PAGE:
Examples of this League Of Legends and Dota which have been the top revenue grossing games for years now. They are at least in the top ten if not the top games right now that are grossing the most revenue and they sell skins—all they sell are different outfits for your characters. Generally, they try to sell things that don't influence game play as much, because that can have a natural negative effect on the entire game and therefore have less people play. How do we keep game play consistent so it's fair but at the same time give people to spend more money and that's where download with content comes into play.

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Questions: Alex asks, "What does it take for indie games to avoid the indiepocalypse and raise to a point where an average consumer can find it easily?"

Answer: First, what are indie games? Indie games are basically independent games creators who don't have a publisher aka Microsoft, Apple or EA that are pushing out the games so that the masses can buy it very easily and know where it is. Some great examples of indie games are like the original Minecraft, Rocket league, Five Night's at Freddy's. All these games that all of a suddenly pop out of know where and noone knows who they are affiliated with.

What happens is people are learning how to code and they are learning how to make games without even knowing how to code. So the influx or the amount of people that are making games continues to increase. Even though they may not have connections at Microsoft or Apple or with other big name publishers. So they don't know how to get their foot in the door and show their games. A lot of them are making really cool games for themselves and then putting them out there with the use of communities like Kickstarter or IndieGoGo. They end up getting their game published because enough people start seeing it and they get their game recognized because they create this little fan base around the game.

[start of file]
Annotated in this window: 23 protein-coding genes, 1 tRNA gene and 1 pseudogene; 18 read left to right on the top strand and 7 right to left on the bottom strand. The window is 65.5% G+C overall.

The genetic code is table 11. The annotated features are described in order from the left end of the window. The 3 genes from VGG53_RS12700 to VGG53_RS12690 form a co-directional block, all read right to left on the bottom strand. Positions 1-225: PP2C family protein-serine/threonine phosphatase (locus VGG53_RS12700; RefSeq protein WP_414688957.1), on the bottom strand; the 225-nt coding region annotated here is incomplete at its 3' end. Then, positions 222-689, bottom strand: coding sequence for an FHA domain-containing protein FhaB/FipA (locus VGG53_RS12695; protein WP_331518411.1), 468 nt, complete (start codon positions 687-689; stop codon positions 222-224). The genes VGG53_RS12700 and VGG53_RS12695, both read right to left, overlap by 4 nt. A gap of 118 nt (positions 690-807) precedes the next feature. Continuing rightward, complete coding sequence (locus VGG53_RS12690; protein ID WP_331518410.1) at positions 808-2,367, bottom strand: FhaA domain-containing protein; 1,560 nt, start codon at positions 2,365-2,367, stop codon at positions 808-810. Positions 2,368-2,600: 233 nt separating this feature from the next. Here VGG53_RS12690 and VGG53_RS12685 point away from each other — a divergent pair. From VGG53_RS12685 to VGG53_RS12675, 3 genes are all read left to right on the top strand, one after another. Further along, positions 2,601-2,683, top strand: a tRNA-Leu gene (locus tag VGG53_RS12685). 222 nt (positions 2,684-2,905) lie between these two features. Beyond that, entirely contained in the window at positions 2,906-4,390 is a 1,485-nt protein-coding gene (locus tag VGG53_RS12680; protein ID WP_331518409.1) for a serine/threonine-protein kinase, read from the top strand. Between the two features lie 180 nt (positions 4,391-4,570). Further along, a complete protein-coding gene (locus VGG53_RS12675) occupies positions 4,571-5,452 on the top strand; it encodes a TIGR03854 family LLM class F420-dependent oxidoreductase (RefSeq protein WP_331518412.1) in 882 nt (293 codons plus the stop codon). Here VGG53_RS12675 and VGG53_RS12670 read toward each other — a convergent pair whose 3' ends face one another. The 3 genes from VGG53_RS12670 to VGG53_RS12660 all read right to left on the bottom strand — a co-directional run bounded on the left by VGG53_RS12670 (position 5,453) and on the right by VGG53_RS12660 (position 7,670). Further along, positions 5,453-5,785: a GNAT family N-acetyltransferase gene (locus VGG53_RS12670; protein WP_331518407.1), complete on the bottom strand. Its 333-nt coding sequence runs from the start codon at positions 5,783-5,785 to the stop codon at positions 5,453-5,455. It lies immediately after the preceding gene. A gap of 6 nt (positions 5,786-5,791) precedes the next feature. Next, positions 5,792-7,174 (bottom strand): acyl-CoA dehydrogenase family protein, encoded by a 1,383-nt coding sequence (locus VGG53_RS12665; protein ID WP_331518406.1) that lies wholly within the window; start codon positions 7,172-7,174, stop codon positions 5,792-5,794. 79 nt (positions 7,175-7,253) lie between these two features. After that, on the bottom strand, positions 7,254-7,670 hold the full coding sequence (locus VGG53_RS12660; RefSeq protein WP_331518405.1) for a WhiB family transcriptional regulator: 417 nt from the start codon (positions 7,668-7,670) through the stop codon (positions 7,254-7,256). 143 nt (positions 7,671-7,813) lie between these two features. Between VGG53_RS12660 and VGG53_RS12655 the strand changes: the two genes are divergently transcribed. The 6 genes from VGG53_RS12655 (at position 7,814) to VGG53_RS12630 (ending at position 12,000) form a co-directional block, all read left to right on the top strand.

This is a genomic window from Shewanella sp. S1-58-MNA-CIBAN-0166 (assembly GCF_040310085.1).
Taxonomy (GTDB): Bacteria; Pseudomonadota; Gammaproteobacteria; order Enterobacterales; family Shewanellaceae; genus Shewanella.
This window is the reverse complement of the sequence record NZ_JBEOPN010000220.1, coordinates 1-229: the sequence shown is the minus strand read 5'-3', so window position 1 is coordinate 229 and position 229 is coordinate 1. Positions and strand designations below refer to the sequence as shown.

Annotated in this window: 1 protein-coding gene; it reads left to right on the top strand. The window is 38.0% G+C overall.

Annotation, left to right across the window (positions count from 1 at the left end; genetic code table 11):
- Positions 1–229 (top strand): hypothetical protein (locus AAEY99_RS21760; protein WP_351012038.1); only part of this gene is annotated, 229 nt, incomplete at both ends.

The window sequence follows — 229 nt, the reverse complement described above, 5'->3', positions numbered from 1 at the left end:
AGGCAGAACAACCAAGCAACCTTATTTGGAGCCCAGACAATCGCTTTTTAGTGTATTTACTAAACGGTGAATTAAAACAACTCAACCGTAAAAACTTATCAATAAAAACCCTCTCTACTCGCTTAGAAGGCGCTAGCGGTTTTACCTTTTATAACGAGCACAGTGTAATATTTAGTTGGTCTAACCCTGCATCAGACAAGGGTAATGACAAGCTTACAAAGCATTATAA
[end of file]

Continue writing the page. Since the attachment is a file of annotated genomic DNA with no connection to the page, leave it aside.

Indie game creators will need to make sure they can show off their game so people can identify with it, and people can recognize, that's a game that I would want. If you can do that, and you can start to grow a community around that you're going to already have a user base you can start with that community and then it kind of fans out from there, they tell their friends, their friends tell their friends etc, etc.

Question: Kevin asked, "Favorite video game and why is it your favorite?"

Answer: I am going to do my best at answering this question. I will give you three mobile games I am playing currently and three console games on my PS4 that I am playing right now. Those are really the top ones that are competing for my time and are my favorites. So, my favorite mobile games are Clash of Clans, Alto, which is A-L-T-O, and Catan (which is actually a board game but I have a mobile version on my phone). The next three are on console and they are Star Wars Battlefront, Black Ops III and Rocket League.

I've been really, really, really, loving Rocket League. If you play a lot Rocket League let me know, we should definitely try to play sometime. It's probably the only sports game I've really gotten addicted to even though it's not really a real sport—but anyways that's up for debate. Those are the top six of my favorite games that I'm playing right now.

Thanks so much for watching this video, I've actually really enjoyed the questions today. It's a lot of fun to combine my love of video games and business so feel free to ask me more video game questions and we can keep this conversation going. Use the #AshJoshHarcus either on Instagram you can tag me @joshharcus on Twitter.